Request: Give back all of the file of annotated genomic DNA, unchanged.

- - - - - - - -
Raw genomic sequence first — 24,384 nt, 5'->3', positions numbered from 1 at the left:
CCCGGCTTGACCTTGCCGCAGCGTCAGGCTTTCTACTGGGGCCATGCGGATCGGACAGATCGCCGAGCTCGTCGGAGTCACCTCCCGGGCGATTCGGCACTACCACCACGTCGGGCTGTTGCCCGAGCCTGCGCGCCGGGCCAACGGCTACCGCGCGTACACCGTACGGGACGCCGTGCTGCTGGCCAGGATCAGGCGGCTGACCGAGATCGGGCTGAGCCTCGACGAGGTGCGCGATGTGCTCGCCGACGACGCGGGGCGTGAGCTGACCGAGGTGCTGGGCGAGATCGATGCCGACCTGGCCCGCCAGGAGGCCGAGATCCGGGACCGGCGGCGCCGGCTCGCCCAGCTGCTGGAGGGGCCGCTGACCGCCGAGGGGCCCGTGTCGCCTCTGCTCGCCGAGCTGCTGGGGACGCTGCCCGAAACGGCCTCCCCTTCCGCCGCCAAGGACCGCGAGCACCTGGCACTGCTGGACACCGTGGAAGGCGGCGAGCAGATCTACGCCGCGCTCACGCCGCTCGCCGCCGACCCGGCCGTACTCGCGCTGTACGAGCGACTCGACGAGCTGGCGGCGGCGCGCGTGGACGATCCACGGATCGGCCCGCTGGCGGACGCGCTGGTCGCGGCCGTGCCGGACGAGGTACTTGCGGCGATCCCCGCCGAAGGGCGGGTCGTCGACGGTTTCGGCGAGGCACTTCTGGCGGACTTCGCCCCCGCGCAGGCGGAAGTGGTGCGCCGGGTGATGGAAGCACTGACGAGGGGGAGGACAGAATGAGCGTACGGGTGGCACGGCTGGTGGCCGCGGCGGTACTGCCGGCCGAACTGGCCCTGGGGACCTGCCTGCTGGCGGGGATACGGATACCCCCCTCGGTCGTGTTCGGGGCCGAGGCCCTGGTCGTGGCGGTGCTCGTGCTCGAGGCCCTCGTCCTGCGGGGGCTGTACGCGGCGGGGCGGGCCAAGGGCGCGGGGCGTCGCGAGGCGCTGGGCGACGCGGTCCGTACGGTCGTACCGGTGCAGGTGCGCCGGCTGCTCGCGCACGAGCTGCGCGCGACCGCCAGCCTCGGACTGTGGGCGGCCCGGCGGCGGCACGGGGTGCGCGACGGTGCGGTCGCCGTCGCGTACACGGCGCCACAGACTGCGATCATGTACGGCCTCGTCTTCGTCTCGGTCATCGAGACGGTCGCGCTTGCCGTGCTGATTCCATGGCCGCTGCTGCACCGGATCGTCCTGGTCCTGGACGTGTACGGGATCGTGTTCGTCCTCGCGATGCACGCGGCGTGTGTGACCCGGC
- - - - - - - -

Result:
Raw genomic sequence first — 24,384 nt, 5'->3', positions numbered from 1 at the left:
CCCGGCTTGACCTTGCCGCAGCGTCAGGCTTTCTACTGGGGCCATGCGGATCGGACAGATCGCCGAGCTCGTCGGAGTCACCTCCCGGGCGATTCGGCACTACCACCACGTCGGGCTGTTGCCCGAGCCTGCGCGCCGGGCCAACGGCTACCGCGCGTACACCGTACGGGACGCCGTGCTGCTGGCCAGGATCAGGCGGCTGACCGAGATCGGGCTGAGCCTCGACGAGGTGCGCGATGTGCTCGCCGACGACGCGGGGCGTGAGCTGACCGAGGTGCTGGGCGAGATCGATGCCGACCTGGCCCGCCAGGAGGCCGAGATCCGGGACCGGCGGCGCCGGCTCGCCCAGCTGCTGGAGGGGCCGCTGACCGCCGAGGGGCCCGTGTCGCCTCTGCTCGCCGAGCTGCTGGGGACGCTGCCCGAAACGGCCTCCCCTTCCGCCGCCAAGGACCGCGAGCACCTGGCACTGCTGGACACCGTGGAAGGCGGCGAGCAGATCTACGCCGCGCTCACGCCGCTCGCCGCCGACCCGGCCGTACTCGCGCTGTACGAGCGACTCGACGAGCTGGCGGCGGCGCGCGTGGACGATCCACGGATCGGCCCGCTGGCGGACGCGCTGGTCGCGGCCGTGCCGGACGAGGTACTTGCGGCGATCCCCGCCGAAGGGCGGGTCGTCGACGGTTTCGGCGAGGCACTTCTGGCGGACTTCGCCCCCGCGCAGGCGGAAGTGGTGCGCCGGGTGATGGAAGCACTGACGAGGGGGAGGACAGAATGAGCGTACGGGTGGCACGGCTGGTGGCCGCGGCGGTACTGCCGGCCGAACTGGCCCTGGGGACCTGCCTGCTGGCGGGGATACGGATACCCCCCTCGGTCGTGTTCGGGGCCGAGGCCCTGGTCGTGGCGGTGCTCGTGCTCGAGGCCCTCGTCCTGCGGGGGCTGTACGCGGCGGGGCGGGCCAAGGGCGCGGGGCGTCGCGAGGCGCTGGGCGACGCGGTCCGTACGGTCGTACCGGTGCAGGTGCGCCGGCTGCTCGCGCACGAGCTGCGCGCGACCGCCAGCCTCGGACTGTGGGCGGCCCGGCGGCGGCACGGGGTGCGCGACGGTGCGGTCGCCGTCGCGTACACGGCGCCACAGACTGCGATCATGTACGGCCTCGTCTTCGTCTCGGTCATCGAGACGGTCGCGCTTGCCGTGCTGATTCCATGGCCGCTGCTGCACCGGATCGTCCTGGTCCTGGACGTGTACGGGATCGTGTTCGTCCTCGCGATGCACGCGGCGTGTGTGACCCGGC